My students are often surprised to hear that I find artwork that is dissimilar to mine just as fascinating, and maybe even more so.  The subject matter and creative process of these artists is so vastly different from mine, that I can’t wrap my head around how they arrived at creating their artwork.  I’ve been intrigued by Sopheap Pich, El Anatsui, Chiharu Shiota, Sarah Sze, to name just a few.


Sopheap Pich

However, recently I’ve been traveling far beyond these contrasting artists, deliberately pushing myself away from visual artists altogether. Many people assume that because I’m a visual artist, all I want to look at and read about is visual artists. Lately though, it seems like I’m not interested in reading about or looking at visual artists at all. You would think my lack of interest right now would be a negative thing, or a sign of being burned out.  Actually, I feel more creatively stimulated than I’ve felt in a while, all because I started reading books again.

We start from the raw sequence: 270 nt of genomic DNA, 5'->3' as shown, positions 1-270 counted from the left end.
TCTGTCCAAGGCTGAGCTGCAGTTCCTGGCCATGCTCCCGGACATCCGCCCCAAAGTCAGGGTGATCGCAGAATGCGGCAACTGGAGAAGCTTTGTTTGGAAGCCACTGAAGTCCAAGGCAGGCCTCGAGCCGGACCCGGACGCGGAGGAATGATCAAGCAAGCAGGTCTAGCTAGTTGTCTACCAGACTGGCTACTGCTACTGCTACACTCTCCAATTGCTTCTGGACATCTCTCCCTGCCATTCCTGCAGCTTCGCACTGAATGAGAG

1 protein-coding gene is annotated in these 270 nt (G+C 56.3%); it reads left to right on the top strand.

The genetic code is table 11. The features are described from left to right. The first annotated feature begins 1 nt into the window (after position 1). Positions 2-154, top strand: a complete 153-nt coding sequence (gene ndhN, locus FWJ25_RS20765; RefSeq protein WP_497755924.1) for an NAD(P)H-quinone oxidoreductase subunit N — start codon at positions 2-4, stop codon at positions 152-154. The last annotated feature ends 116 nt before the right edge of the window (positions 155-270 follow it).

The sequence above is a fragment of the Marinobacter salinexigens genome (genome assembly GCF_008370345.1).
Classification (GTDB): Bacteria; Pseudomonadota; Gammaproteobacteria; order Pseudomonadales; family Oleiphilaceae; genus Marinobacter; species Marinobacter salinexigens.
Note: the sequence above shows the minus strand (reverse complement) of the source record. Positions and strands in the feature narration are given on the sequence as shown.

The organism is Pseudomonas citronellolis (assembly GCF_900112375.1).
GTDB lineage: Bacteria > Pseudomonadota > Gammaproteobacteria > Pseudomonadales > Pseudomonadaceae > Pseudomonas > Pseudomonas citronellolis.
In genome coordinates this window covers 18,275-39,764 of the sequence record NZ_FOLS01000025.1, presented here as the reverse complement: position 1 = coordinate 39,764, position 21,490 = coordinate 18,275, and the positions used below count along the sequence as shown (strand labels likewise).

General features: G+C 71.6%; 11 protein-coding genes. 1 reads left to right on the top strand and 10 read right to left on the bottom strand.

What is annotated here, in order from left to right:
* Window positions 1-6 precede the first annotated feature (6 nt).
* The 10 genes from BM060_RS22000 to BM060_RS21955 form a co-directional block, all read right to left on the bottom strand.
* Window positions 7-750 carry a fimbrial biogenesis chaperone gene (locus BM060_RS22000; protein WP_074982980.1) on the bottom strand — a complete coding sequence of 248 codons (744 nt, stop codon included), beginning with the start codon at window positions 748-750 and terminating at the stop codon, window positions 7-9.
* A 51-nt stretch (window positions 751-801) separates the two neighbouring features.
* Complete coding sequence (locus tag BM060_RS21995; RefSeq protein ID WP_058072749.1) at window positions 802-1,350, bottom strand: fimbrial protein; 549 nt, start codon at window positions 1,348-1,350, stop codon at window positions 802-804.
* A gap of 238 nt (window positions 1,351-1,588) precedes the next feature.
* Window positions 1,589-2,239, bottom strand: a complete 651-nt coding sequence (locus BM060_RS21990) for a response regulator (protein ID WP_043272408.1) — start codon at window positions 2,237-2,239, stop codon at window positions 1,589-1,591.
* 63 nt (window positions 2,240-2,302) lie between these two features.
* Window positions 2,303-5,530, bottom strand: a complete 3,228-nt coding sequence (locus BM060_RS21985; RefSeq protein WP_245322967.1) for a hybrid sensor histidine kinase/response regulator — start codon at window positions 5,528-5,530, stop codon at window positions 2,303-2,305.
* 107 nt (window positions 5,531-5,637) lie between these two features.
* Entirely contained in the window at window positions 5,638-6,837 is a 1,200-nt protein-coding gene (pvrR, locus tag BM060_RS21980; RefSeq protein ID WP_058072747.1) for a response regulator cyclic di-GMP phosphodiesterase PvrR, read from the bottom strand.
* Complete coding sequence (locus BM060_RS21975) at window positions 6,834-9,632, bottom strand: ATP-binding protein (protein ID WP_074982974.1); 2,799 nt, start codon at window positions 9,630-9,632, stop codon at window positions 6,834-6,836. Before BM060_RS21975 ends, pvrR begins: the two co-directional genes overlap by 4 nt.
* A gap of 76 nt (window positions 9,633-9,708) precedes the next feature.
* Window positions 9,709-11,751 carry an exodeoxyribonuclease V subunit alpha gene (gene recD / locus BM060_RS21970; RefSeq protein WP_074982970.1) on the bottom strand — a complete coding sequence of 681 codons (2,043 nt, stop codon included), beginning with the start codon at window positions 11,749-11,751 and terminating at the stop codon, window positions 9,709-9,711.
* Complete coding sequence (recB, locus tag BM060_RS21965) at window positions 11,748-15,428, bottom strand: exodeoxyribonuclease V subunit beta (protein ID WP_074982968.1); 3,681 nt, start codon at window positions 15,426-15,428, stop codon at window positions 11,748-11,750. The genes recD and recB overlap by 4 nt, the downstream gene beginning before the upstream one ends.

Oddly enough, my desire to read books got started because I stopped watching TV, and needed a way to unwind before going to bed. I think I quit TV because I’ve now watched every video remotely related to Louis CK, or because the last 4 movies I saw made me wish I could get those 2 hours of my life back. (Interstellar, Exodus, Edge of Tomorrow, and Theory of Everything. Okay, I should have known with Exodus what I was getting into, but I had hope with the other three)